As I’ve noted before, there are several possible reasons why the number of deaths is so low at the moment. But whatever the exact reason, or mix of reasons, today’s numbers are surely cause for optimism.

It’s Time to Retire the ‘Deaths Within 28 Days of a Positive Test’ Chart

The BBC and other media outlets continue to post the chart showing the number of deaths within 28 days of a positive test. And this is the first chart you see after clicking ‘Deaths’ on the government’s COVID-19 dashboard. Here it is below:

However, the chart gives a very misleading impression of the relative severity of the first and second waves. It has been claimed, for example, that the second wave was “more deadly” than the first. And in fact, if you sum the figures under each of the two curves in the chart above, you find that the total for the second wave is more than double the total for the first wave.

But simply counting the number of deaths within 28 days of a positive test isn’t the best way to gauge COVID-19’s impact on mortality. This method understates the number of deaths in the first wave because some people died of COVID-19 without being tested. And it overstates the number of deaths in the second wave because some people who would have died anyway happened to test positive.

As Sarah Caul (the Head of Mortality Analysis at the ONS) has noted, “For the best comparisons, we really need to look at age-standardised mortality rates.” These take into account the ages of those who died, as well as the age-structure of the overall population. The ONS recently calculated weekly age-standardised mortality rates going back to 2015. They then calculated excess mortality for 2020 and 2021 by taking the age-standardised mortality rate in each week, subtracting the average over the last five years, and then expressing the difference as a percentage of that average. Here’s the chart they produced:

Although the figures only go up to February 12th, they indicate that the second wave was actually less deadly than the first. It’s time to retire the ‘deaths within 28 days of a positive test’ chart. At the very least, it should only be posted alongside the chart showing age-standardised excess mortality – which gives a much more accurate picture of the UK’s pandemic.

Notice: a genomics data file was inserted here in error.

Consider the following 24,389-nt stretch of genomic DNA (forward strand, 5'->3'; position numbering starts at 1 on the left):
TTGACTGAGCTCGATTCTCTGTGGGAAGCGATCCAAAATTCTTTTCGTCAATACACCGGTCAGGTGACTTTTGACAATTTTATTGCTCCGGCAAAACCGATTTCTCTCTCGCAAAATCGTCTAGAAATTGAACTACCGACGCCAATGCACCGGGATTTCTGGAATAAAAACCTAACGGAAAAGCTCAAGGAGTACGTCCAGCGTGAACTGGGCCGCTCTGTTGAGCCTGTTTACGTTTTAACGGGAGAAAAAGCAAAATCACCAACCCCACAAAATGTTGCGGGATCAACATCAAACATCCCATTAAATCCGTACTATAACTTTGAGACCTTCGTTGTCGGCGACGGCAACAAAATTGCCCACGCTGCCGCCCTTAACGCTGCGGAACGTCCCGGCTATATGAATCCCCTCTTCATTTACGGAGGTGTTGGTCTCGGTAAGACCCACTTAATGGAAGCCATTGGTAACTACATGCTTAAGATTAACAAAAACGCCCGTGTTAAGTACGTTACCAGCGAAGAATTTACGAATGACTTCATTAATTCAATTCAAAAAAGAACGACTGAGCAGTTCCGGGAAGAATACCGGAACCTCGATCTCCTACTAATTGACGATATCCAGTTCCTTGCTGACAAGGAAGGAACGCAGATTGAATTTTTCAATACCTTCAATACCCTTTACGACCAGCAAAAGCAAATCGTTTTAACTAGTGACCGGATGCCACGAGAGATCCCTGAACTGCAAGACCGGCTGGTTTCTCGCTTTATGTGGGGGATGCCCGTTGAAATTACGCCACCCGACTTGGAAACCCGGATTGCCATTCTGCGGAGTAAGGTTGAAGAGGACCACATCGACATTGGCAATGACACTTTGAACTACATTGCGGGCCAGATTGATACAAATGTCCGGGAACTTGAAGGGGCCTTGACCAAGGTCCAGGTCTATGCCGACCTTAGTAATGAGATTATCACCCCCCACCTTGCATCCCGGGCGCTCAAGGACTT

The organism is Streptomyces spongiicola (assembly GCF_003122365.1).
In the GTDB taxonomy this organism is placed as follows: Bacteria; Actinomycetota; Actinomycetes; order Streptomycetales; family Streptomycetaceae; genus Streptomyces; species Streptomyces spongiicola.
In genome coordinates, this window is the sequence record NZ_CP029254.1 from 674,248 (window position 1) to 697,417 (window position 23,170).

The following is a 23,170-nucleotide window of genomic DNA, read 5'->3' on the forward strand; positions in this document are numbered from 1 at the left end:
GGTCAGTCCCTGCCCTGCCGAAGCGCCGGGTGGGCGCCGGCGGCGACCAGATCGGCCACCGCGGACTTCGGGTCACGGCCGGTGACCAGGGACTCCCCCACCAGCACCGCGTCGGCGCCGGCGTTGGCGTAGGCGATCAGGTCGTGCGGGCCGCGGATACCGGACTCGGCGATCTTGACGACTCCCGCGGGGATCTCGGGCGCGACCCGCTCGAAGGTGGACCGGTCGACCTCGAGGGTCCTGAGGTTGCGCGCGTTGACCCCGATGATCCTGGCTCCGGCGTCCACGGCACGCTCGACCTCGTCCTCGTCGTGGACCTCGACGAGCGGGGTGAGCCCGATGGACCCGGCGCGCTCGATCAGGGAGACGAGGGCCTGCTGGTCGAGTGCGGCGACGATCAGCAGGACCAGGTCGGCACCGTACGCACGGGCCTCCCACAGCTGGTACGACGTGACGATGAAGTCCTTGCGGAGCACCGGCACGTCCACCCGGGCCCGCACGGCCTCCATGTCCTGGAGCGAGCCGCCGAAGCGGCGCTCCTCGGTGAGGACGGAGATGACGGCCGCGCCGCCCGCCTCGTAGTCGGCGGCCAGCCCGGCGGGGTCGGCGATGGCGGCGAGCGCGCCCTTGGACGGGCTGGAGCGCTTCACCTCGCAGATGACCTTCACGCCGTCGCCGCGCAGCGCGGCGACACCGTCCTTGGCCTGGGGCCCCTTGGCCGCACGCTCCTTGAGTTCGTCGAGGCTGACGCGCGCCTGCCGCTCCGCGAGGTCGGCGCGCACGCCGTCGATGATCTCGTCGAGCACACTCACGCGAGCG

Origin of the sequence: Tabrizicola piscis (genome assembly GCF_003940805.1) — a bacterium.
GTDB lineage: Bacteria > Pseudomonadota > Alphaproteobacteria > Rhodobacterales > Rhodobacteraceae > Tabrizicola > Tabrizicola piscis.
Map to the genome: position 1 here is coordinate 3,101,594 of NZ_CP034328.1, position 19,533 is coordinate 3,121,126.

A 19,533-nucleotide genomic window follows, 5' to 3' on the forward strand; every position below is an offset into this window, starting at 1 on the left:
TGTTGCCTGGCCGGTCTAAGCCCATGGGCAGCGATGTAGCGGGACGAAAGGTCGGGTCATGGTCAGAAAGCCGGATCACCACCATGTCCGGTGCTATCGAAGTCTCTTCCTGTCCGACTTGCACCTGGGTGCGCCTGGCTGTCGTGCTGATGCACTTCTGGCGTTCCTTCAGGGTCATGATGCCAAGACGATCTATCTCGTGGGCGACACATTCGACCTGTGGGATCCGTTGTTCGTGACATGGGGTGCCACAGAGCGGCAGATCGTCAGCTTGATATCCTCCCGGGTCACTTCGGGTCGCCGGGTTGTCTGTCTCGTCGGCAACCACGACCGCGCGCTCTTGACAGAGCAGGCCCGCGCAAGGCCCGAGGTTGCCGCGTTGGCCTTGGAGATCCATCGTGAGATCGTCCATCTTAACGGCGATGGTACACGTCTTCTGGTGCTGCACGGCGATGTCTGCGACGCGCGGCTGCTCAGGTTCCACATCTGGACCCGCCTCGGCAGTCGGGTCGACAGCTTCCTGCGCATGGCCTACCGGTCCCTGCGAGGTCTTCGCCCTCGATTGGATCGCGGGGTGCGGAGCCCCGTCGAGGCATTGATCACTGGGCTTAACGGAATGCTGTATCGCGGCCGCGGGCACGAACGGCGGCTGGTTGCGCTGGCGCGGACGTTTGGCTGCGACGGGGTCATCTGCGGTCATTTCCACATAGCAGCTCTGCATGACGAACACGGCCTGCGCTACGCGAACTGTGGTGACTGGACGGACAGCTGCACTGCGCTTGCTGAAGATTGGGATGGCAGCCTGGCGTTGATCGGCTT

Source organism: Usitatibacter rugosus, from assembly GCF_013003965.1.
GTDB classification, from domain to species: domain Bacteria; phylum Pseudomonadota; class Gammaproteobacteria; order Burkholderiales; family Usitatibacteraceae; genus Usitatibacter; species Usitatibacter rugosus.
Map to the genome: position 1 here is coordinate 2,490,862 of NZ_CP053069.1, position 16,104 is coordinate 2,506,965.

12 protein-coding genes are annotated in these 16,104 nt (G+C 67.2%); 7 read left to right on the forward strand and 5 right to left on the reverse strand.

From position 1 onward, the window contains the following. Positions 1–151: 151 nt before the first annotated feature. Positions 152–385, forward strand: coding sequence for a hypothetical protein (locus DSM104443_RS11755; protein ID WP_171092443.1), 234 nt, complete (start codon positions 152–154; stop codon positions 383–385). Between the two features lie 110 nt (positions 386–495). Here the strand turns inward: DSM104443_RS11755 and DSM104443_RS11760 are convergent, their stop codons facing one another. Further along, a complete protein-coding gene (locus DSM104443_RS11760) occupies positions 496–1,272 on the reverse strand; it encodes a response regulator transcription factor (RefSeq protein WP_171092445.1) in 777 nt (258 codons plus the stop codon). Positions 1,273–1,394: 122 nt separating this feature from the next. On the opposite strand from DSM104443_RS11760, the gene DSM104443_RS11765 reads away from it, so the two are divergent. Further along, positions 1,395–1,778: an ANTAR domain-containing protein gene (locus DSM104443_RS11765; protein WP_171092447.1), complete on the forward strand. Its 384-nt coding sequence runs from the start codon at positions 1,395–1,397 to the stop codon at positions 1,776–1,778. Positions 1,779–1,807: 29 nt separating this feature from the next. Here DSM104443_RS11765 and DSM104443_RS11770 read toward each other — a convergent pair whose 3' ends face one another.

Weekly Deaths in England and Wales Now Lowest Since 2014

There were 10,311 deaths registered in England and Wales during the week ending March 19th. The weekly number of deaths was below the five-year average in both nations, as this chart from the ONS indicates:

In a piece for The Observer, David Spiegelhalter and Anthony Masters note that 10,311 deaths is the lowest figure since 2014 for the same week (i.e., the week ending on or around March 19th). This is noteworthy, given that the number of deaths in England and Wales has been trending upward since 2011, due to population ageing (the increase in the number of people in the oldest age-groups).

The authors suggest several reasons why the number of deaths is so low at the moment. First, the weather is fairly mild. Second, because of the lockdown, there are fewer road accidents than usual (though this is a minor contributor). Third, there are fewer flu deaths than usual: the influenza virus is less infectious than SARS-CoV-2 (it has a lower reproduction number) meaning that lockdowns and social distancing have resulted in fewer people catching flu this year. Fourth, some of the people who would have died now sadly lost their lives in the spring of 2020 or the winter of 2020-21 instead. (One could say their deaths were “brought forward” by the pandemic.)

Spiegelhalter and Masters’ article is worth reading in full.